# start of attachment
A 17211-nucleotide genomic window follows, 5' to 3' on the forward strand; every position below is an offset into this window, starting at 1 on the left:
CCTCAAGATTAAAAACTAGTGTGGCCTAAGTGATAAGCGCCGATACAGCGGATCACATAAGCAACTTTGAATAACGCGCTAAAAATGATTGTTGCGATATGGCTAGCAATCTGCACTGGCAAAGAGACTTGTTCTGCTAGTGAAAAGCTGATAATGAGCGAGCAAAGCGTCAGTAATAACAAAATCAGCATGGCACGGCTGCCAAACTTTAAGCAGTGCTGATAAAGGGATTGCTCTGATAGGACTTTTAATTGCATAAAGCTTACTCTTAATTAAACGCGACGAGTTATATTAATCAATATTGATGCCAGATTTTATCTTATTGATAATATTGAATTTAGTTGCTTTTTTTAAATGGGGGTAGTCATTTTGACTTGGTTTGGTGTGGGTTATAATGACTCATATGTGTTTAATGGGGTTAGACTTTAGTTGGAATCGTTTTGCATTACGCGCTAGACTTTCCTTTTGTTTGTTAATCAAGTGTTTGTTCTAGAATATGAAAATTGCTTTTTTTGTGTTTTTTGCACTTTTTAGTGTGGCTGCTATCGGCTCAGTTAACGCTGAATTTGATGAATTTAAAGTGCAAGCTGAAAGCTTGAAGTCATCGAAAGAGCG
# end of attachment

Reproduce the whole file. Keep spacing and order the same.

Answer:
A 17211-nucleotide genomic window follows, 5' to 3' on the forward strand; every position below is an offset into this window, starting at 1 on the left:
CCTCAAGATTAAAAACTAGTGTGGCCTAAGTGATAAGCGCCGATACAGCGGATCACATAAGCAACTTTGAATAACGCGCTAAAAATGATTGTTGCGATATGGCTAGCAATCTGCACTGGCAAAGAGACTTGTTCTGCTAGTGAAAAGCTGATAATGAGCGAGCAAAGCGTCAGTAATAACAAAATCAGCATGGCACGGCTGCCAAACTTTAAGCAGTGCTGATAAAGGGATTGCTCTGATAGGACTTTTAATTGCATAAAGCTTACTCTTAATTAAACGCGACGAGTTATATTAATCAATATTGATGCCAGATTTTATCTTATTGATAATATTGAATTTAGTTGCTTTTTTTAAATGGGGGTAGTCATTTTGACTTGGTTTGGTGTGGGTTATAATGACTCATATGTGTTTAATGGGGTTAGACTTTAGTTGGAATCGTTTTGCATTACGCGCTAGACTTTCCTTTTGTTTGTTAATCAAGTGTTTGTTCTAGAATATGAAAATTGCTTTTTTTGTGTTTTTTGCACTTTTTAGTGTGGCTGCTATCGGCTCAGTTAACGCTGAATTTGATGAATTTAAAGTGCAAGCTGAAAGCTTGAAGTCATCGAAAGAGCG